Sunday, July 25, 2010

A Very Public Private Person

The postings on this site are my own and don't necessarily represent IBM's positions, strategies or opinions.

Not an Oxymoron

Who has time to let relationships unfold? Who feels safe, doing that? Not me.

Ever since I began facilitating programs for new executives, new managers and emerging leaders at work, and ever since I enrolled in grad school, I've been trying to learn what I could about the participants and my classmates prior to meeting them face to face for the first time.

With the participants, it was a matter of looking up their behind-the-firewall, online profile, to see their role and any of their activity with internal online communities. With classmates, it was about looking them up on Facebook, to see whatever I could, depending on their privacy settings.

Was I being prepared, or controlling? Curious, or anxious?

For the participants, I felt that I was doing extra preparation, to understand their business mission and role, and their degree of Web 2.0 adoption. With classmates, perhaps I was being a bit voyeuristic. But why? I told myself that it was my intense interest in connecting with other people that made me try to find things I had in common with them, or at least activities of theirs that interested me...but when I confessed what I do to my most recent cohort of classmates, I felt kinda creepy, and I think a number of them were a bit creeped out as well.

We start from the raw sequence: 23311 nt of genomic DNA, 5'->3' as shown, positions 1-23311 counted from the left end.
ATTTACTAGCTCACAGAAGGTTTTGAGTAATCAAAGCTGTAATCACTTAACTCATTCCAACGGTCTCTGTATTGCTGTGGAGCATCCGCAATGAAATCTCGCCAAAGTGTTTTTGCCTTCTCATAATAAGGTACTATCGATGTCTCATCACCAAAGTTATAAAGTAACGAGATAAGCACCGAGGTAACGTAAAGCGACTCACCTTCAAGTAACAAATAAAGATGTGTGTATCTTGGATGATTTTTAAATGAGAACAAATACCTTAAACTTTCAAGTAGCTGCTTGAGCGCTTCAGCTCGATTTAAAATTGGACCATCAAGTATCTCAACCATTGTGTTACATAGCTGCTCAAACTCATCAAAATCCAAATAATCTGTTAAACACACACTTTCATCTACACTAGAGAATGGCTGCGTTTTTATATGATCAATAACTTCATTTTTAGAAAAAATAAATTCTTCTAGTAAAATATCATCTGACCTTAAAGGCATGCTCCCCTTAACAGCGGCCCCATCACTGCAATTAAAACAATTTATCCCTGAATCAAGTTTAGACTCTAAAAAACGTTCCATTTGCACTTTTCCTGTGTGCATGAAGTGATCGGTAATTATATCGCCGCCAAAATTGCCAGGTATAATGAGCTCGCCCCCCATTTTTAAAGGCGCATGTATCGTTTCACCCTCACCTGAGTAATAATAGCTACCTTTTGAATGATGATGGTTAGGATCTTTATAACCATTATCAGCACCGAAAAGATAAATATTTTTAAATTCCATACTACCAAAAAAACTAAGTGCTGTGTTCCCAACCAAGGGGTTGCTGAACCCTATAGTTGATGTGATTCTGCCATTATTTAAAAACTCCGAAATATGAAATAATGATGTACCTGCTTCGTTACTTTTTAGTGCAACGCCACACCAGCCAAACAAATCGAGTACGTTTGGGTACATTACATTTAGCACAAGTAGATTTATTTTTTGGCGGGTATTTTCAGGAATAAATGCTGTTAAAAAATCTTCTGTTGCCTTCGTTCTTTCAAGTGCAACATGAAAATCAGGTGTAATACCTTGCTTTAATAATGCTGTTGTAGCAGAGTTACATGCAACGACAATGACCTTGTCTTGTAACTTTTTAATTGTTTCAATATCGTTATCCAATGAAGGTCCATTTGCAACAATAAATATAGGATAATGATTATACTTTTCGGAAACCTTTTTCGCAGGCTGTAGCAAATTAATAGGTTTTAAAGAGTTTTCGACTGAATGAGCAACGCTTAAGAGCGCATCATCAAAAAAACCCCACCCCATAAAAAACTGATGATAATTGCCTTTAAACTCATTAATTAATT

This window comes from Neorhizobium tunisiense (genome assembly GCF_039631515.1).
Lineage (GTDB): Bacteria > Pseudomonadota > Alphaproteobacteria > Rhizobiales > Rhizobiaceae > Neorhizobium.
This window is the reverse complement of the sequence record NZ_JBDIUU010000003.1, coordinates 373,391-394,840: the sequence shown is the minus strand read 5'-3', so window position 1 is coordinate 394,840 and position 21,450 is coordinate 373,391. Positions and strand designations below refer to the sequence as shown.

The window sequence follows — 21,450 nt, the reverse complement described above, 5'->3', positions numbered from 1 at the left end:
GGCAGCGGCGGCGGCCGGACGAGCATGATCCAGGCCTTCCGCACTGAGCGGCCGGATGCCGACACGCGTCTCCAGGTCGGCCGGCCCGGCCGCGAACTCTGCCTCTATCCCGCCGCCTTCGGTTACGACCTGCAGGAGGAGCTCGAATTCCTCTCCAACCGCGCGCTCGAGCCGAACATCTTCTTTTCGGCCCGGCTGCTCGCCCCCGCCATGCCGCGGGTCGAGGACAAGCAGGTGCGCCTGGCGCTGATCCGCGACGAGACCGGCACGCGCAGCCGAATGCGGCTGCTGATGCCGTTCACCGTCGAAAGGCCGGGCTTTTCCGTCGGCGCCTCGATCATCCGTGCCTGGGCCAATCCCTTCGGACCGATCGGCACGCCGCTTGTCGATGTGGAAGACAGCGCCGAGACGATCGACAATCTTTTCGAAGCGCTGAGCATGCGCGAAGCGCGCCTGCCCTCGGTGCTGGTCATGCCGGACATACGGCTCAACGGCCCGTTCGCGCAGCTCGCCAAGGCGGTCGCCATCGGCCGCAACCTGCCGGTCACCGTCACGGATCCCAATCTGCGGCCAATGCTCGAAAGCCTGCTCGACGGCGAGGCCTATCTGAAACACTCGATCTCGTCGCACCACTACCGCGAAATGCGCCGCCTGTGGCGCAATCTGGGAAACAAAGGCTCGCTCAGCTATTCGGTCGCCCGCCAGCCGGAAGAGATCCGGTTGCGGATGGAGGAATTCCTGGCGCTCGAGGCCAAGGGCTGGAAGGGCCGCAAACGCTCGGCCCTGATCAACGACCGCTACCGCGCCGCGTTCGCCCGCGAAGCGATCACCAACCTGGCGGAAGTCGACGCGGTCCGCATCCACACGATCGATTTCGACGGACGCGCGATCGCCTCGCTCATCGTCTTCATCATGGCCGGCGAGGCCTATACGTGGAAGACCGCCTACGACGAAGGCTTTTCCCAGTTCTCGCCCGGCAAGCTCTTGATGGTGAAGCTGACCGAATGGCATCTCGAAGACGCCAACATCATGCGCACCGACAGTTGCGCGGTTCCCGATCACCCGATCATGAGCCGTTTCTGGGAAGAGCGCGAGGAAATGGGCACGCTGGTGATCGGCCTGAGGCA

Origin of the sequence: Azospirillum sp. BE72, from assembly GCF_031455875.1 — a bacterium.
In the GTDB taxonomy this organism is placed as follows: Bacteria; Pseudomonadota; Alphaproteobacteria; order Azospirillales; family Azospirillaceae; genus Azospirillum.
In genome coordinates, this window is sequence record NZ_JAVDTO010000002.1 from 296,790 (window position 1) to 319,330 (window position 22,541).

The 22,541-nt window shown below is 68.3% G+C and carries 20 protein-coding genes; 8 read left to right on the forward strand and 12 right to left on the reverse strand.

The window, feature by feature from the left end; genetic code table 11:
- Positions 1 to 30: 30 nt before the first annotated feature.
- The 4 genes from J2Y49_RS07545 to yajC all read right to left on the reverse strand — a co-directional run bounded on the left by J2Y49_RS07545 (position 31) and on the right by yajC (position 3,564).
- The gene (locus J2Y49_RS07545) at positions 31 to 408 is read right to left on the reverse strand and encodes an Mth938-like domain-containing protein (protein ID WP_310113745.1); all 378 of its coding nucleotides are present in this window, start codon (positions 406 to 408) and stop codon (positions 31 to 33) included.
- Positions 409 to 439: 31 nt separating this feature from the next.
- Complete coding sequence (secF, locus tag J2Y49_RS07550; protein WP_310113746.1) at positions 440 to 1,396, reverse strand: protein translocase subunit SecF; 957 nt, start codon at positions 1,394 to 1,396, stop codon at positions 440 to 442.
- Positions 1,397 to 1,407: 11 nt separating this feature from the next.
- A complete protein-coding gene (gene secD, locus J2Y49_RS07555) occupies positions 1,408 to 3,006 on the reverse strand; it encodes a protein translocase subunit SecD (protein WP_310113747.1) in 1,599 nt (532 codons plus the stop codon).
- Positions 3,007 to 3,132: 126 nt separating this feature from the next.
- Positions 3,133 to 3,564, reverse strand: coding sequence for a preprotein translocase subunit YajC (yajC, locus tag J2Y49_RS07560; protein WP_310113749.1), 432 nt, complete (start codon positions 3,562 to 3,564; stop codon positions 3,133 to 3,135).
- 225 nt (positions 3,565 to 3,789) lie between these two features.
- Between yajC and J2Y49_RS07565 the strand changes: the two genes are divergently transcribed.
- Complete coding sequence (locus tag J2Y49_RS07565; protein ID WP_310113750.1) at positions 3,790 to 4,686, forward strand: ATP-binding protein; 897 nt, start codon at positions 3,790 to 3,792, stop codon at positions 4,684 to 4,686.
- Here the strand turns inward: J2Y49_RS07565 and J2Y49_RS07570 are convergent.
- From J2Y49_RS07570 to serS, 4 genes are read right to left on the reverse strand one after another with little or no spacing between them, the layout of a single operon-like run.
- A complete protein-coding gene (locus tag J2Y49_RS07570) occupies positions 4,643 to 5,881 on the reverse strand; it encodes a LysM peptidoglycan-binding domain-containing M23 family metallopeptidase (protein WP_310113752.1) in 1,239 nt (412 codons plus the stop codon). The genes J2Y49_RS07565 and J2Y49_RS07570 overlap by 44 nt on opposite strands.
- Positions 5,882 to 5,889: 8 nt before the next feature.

Do I have an extraordinary need to be known by, and to know, others? Or is this behavior of an irredeemable control-queen/king? I mean, by posting what some might consider my every thought on my blogs (IBM and public), Twitter and Facebook profiles, am I doing so in order not to be surprised by anyone's unexpected inquiry, to avoid feeling caught off-guard? If I tell you everything upfront, can we streamline our relationship? Or can we avoid a relationship altogether if what I tell you repels you?

Of course, what interests me most is your reaction to what I share, which most of the time, you do not tell me. For example, a colleague from a faraway country, who's also a friend on Facebook, was visiting my work-site the other day and told me, "I love your status messages. When you talk about going swimming, it reminds me that I need to get to the gym. I feel like I'm close with you, just by getting to see your daily updates...." If we had not seen each other, would she have ever told me that?

Or am I paradoxically private -- trying to manage what you think of me by serving up all sorts of my thoughts, to distract you from asking questions about features of me you don't yet know or understand, and which I might be too uncomfortable to answer?